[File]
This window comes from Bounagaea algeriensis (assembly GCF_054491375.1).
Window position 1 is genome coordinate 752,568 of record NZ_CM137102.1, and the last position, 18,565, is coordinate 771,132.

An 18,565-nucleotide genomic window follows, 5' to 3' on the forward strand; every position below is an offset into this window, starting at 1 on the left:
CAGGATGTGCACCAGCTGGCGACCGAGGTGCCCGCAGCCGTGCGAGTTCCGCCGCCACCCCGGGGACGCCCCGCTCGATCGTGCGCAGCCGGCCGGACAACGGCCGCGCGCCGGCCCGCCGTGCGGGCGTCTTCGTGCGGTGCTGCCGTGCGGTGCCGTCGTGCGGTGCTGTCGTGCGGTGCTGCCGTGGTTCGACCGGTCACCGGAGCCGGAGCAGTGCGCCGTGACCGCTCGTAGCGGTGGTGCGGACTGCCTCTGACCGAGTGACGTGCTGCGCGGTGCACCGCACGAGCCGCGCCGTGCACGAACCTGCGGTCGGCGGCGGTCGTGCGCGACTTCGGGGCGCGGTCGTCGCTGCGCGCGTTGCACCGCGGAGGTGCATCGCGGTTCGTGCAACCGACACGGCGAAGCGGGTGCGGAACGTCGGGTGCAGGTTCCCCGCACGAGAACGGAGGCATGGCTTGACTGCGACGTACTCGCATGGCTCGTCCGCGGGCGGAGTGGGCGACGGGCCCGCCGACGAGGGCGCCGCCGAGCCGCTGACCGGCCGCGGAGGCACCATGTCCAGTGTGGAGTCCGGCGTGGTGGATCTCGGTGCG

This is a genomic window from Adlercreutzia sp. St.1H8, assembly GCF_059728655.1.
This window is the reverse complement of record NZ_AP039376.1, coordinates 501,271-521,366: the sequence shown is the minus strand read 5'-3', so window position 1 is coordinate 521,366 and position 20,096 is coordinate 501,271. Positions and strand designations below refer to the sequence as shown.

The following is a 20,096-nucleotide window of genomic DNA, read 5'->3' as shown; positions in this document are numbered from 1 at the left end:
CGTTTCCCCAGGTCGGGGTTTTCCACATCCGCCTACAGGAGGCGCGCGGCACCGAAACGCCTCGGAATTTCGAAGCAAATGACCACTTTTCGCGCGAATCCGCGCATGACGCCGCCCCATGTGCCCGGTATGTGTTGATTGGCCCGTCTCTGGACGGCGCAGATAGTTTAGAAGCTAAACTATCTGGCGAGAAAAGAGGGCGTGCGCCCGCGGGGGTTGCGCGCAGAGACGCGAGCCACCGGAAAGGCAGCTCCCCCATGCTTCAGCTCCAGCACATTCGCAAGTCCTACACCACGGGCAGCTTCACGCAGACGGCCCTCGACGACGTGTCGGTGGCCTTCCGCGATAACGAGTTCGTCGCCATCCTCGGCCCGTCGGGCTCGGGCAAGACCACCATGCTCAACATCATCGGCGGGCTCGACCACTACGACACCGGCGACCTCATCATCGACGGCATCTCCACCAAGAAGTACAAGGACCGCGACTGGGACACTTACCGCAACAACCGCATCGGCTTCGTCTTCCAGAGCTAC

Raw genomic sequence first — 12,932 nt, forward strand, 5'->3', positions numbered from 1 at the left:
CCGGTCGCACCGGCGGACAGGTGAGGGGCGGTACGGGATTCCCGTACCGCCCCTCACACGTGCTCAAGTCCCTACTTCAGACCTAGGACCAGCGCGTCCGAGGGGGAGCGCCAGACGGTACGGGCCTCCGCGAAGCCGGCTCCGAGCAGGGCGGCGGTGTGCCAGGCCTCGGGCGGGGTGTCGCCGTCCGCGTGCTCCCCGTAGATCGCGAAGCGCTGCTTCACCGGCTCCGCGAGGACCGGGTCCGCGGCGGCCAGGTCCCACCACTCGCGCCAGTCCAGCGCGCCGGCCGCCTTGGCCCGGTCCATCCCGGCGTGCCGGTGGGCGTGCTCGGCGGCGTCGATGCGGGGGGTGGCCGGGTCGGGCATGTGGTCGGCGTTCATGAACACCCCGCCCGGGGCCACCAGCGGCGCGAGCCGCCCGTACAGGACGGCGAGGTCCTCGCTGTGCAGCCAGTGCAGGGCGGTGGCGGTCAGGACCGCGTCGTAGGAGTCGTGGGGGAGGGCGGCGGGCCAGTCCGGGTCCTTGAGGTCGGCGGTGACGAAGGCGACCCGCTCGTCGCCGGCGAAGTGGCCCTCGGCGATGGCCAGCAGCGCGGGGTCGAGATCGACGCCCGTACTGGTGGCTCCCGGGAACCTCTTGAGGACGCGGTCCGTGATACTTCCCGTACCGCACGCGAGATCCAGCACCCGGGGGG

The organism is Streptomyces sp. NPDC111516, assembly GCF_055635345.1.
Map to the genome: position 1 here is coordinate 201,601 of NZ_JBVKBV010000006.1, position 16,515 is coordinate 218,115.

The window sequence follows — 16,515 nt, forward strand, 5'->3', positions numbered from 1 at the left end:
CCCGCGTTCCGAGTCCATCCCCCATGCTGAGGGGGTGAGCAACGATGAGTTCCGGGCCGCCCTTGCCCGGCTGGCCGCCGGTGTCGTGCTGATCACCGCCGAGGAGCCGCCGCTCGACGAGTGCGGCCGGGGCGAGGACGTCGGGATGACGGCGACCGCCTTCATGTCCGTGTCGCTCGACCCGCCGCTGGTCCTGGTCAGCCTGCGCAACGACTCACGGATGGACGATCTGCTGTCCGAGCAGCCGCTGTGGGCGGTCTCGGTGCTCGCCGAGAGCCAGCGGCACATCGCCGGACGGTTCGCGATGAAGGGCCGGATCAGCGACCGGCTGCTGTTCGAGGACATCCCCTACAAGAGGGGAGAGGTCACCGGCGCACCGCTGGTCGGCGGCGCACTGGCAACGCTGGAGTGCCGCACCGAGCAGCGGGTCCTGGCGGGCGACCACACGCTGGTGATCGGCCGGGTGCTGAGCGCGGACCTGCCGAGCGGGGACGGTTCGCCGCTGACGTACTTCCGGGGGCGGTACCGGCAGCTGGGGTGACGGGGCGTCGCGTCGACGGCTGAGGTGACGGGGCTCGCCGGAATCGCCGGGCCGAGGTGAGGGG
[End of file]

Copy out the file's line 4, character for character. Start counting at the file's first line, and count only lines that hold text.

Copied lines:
CAGGATGTGCACCAGCTGGCGACCGAGGTGCCCGCAGCCGTGCGAGTTCCGCCGCCACCCCGGGGACGCCCCGCTCGATCGTGCGCAGCCGGCCGGACAACGGCCGCGCGCCGGCCCGCCGTGCGGGCGTCTTCGTGCGGTGCTGCCGTGCGGTGCCGTCGTGCGGTGCTGTCGTGCGGTGCTGCCGTGGTTCGACCGGTCACCGGAGCCGGAGCAGTGCGCCGTGACCGCTCGTAGCGGTGGTGCGGACTGCCTCTGACCGAGTGACGTGCTGCGCGGTGCACCGCACGAGCCGCGCCGTGCACGAACCTGCGGTCGGCGGCGGTCGTGCGCGACTTCGGGGCGCGGTCGTCGCTGCGCGCGTTGCACCGCGGAGGTGCATCGCGGTTCGTGCAACCGACACGGCGAAGCGGGTGCGGAACGTCGGGTGCAGGTTCCCCGCACGAGAACGGAGGCATGGCTTGACTGCGACGTACTCGCATGGCTCGTCCGCGGGCGGAGTGGGCGACGGGCCCGCCGACGAGGGCGCCGCCGAGCCGCTGACCGGCCGCGGAGGCACCATGTCCAGTGTGGAGTCCGGCGTGGTGGATCTCGGTGCG